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Today's News

  • Moore may file lawsuit over firing by county

      Former county administrator Jim Moore is pursuing litigation against the commissioners and the county attorney through a potential wrongful-termination suit.

    Lawyer Dennis Polk said the board gave a misleading rationale for Moore’s Dec. 9 firing.

  • Shrinking government will expand economy

    As the Colorado General Assembly returns to the Capitol for the 2010 legislative session, the state faces a $600 million budget shortfall in the current fiscal year and a $1.5 billion shortfall for the coming year. Though economists say the worst of the recession is behind us, they also say the recovery will be slow and it will take some time to recover the jobs we have lost.

  • Open to a new challenge

      Ralph Schell says he never set out to become Jeffco’s county administrator.

    The outdoorsy Colorado native has spent the majority of his working life cultivating a career in open space and parks. He graduated from CSU with a degree in outdoor recreation planning and worked for Colorado State Parks for 20 years before joining Jeffco government, where until recently he had served as Open Space director.

  • Penalties kill off hope of upset bid against Regis

    There’s the penalty kill, and there’s penalties that kill.

    Columbine’s bid to upset the defending champion Regis Raiders was made even tougher Jan. 20 by the Rebels’ frequent and untimely trips to the penalty box. The Raiders scored four power-play goals and added a shorthanded goal as they rallied for a 6-2 victory at the Edge.

  • Rebels get visit from the last frontier

    The Columbine Rebels gave new meaning to the term “non-conference game,” as the girls basketball team played host to the Juneau-Douglas Crimson Bears on Jan. 21.    

    That’s right, Juneau, as in Alaska.

    The Crimson Bears, in their first of three Colorado games, came into Columbine and beat their gracious hosts 47-38 in what will look a normal non-conference game in the standings, but this was certainly no ordinary game.

  • Eagles upset No. 8 Chatfield

    Over the past few years, the Chatfield Chargers have dominated their boys basketball rivalry against Dakota Ridge.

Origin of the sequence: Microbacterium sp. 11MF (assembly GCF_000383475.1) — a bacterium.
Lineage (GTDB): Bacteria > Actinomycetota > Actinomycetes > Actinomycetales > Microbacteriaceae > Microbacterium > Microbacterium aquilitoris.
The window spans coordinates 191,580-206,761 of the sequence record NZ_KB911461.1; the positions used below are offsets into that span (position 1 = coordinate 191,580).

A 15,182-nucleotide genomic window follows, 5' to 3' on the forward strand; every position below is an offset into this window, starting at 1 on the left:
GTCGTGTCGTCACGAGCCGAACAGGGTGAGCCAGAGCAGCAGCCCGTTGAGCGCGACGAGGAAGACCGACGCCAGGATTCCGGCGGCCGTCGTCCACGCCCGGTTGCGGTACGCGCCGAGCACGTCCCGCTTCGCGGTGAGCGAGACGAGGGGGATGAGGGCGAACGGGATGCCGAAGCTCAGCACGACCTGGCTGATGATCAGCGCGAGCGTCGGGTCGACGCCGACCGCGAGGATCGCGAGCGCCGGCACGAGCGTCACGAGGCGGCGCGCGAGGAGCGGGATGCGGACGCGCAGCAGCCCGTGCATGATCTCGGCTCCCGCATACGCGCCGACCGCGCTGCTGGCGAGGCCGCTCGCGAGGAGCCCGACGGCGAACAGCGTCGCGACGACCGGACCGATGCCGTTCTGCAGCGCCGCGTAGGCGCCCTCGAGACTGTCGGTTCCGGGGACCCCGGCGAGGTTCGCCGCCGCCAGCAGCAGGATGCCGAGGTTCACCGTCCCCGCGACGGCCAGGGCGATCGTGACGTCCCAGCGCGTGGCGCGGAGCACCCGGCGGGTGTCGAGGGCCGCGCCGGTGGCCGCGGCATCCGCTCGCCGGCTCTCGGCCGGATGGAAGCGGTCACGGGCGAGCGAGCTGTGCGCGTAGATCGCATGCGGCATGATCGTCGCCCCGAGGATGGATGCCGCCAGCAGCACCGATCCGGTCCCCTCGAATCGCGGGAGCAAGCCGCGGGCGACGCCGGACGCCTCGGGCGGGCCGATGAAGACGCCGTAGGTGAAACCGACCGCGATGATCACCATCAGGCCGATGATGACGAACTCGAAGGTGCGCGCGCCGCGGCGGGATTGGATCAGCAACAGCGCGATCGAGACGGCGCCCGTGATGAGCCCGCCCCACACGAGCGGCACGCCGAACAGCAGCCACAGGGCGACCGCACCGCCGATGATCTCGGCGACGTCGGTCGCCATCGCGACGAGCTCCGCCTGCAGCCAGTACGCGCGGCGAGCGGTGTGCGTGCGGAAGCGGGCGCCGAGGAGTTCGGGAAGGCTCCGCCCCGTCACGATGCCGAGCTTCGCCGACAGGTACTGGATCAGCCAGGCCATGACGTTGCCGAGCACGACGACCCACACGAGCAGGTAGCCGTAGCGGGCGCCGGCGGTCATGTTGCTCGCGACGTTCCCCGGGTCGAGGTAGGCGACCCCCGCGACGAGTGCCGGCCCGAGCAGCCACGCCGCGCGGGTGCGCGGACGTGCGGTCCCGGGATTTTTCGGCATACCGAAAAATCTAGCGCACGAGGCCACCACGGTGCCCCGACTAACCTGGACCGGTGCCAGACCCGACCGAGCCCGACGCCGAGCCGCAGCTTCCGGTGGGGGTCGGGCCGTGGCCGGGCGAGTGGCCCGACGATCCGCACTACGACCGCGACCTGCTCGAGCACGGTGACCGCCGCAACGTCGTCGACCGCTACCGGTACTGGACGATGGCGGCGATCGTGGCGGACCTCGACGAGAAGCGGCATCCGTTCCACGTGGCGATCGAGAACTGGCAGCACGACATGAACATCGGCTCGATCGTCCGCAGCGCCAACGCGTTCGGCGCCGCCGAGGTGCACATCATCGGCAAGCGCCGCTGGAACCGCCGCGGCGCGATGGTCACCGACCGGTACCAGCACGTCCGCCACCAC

Chatfield was expected by many to continue the trend Jan. 22 at Dakota Ridge High School. Somebody forgot to tell the Eagles.

    The Eagles battled the Chargers tooth and nail for three quarters then took over the fourth to win 51-42.

    It marked the first Dakota Ridge win over Chatfield in many years. The fans stormed the floor after the final buzzer like college students after a big upset.

  • Ritter’s compass showed him the way

    Shortly after I started as the founding director of Denver’s Mayor’s Office of Regulatory Reform in 1991, Elbra Wedgeworth, the office’s deputy director, told me she wanted us to have breakfast with one of her Leadership Denver classmates from the district attorney’s office. Shortly thereafter, she and I met with Bill Ritter. From that day, the three of us went on to bigger and better things. Elbra became president of the City Council and brought the Democratic National Convention to Denver.

  • Cougars don’t make final grade

    The Evergreen Invitational was back in its former glory Jan. 16.

    Podium glory, however, eluded the home team.

    Due in part to the cancellation of Conifer’s tournament, the annual Evergreen Invitational grew to 21 teams as coach Lane Williams welcomed in some of the teams that were left without a place to wrestle.

    More teams meant more wrestlers for the first time in several years. But it also meant more competition and deeper brackets that almost all had multiple state placers lurking.

  • Student who protested Michelle Obama speech gets $4,000

    A Dakota Ridge High School student who was detained by deputies during a November 2008 speech by Michelle Obama at the school has settled his lawsuit against the sheriff’s office and Jeffco Public Schools.

    Blake Benson, now a senior at the school, is set to receive $2,000 from each of the two agencies. Benson, who was represented by the ACLU, said his First Amendment rights were violated.

  • DiFolco clutch in OT victory

    Danny DiFolco was the picture of Dakota Ridge’s overtime victory over Columbine.

    Before a boisterous crowd, with the lead changing hands faster than federal financial aid and momentum swings that felt like mood swings, DiFolco put his hand on the wall for support outside the locker room.

    “Excited. Overwhelmed,” the junior said. “It was just good to see that hard work finally paid off.”